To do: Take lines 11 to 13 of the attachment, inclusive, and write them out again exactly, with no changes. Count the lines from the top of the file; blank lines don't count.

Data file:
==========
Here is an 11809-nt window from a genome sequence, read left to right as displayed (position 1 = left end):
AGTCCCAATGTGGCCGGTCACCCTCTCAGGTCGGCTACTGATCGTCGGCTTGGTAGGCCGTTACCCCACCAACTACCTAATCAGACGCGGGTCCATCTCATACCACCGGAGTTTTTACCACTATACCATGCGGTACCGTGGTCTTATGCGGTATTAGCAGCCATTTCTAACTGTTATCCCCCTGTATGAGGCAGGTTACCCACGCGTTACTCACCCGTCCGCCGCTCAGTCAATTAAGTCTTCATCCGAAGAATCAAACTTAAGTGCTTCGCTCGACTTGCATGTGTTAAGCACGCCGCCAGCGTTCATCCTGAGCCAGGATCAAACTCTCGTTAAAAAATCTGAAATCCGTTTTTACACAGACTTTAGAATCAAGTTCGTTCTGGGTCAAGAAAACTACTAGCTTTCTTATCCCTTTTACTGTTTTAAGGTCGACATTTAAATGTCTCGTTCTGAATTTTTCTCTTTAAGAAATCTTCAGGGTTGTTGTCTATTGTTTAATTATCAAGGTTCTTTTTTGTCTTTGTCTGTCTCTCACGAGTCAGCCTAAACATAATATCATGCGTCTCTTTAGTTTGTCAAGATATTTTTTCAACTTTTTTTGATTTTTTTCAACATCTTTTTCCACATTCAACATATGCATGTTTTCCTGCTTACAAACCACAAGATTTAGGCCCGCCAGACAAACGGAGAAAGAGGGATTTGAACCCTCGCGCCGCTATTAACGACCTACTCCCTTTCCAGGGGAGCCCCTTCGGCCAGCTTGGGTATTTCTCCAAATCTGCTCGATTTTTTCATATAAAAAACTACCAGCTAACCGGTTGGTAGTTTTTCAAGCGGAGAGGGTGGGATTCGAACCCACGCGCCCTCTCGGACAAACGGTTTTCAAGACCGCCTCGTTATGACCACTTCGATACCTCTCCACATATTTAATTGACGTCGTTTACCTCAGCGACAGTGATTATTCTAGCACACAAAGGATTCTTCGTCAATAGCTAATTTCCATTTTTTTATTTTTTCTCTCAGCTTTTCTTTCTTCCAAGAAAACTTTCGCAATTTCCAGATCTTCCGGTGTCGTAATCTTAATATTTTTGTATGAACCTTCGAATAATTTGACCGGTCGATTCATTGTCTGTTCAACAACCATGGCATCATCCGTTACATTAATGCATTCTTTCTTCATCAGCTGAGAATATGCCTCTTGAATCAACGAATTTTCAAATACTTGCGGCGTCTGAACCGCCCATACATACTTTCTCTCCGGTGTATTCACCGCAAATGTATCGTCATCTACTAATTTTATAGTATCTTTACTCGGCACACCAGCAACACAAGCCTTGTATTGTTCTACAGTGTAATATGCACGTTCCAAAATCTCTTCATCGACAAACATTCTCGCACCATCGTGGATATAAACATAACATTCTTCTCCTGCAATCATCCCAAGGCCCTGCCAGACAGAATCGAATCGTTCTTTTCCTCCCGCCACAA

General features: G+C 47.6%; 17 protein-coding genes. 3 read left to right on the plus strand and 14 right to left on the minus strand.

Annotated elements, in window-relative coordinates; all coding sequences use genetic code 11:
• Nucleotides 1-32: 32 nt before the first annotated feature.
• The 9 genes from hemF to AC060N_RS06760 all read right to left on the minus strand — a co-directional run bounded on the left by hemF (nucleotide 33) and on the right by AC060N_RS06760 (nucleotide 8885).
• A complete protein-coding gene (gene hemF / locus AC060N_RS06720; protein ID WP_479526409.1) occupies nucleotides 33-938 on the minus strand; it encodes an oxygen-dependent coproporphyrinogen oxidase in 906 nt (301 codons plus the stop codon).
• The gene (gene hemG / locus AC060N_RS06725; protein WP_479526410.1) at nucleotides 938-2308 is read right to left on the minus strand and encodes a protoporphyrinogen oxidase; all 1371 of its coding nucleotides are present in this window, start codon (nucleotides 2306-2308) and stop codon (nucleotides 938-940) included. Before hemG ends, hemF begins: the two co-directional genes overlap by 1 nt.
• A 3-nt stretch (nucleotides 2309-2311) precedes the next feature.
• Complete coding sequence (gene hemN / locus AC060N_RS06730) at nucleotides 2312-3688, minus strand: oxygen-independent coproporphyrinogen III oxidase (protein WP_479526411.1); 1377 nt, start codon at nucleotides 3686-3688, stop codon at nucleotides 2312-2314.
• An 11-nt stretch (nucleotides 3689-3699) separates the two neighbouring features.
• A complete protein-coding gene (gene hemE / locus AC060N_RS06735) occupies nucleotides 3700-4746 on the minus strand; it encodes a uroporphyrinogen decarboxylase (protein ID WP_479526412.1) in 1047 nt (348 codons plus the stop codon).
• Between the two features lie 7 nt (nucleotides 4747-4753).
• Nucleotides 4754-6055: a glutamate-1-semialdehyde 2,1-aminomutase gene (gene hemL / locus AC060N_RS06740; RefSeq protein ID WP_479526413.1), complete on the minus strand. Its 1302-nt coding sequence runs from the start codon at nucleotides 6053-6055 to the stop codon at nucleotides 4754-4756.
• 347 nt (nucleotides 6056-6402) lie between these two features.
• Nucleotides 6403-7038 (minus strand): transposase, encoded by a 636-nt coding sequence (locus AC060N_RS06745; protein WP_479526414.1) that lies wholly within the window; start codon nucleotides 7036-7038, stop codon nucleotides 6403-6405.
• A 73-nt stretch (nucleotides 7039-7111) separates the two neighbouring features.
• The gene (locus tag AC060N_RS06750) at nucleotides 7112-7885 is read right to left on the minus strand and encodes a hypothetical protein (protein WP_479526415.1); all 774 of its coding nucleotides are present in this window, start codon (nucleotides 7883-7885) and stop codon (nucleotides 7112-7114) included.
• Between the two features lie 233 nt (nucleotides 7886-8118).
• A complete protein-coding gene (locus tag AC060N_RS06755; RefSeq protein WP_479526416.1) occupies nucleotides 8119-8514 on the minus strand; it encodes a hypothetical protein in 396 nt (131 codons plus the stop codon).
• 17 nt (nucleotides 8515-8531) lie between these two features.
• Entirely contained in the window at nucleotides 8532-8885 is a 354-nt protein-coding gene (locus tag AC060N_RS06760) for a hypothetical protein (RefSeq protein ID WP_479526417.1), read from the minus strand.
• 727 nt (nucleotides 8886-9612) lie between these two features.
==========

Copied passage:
• An 11-nt stretch (nucleotides 3689-3699) separates the two neighbouring features.
• A complete protein-coding gene (gene hemE / locus AC060N_RS06735) occupies nucleotides 3700-4746 on the minus strand; it encodes a uroporphyrinogen decarboxylase (protein ID WP_479526412.1) in 1047 nt (348 codons plus the stop codon).
• Between the two features lie 7 nt (nucleotides 4747-4753).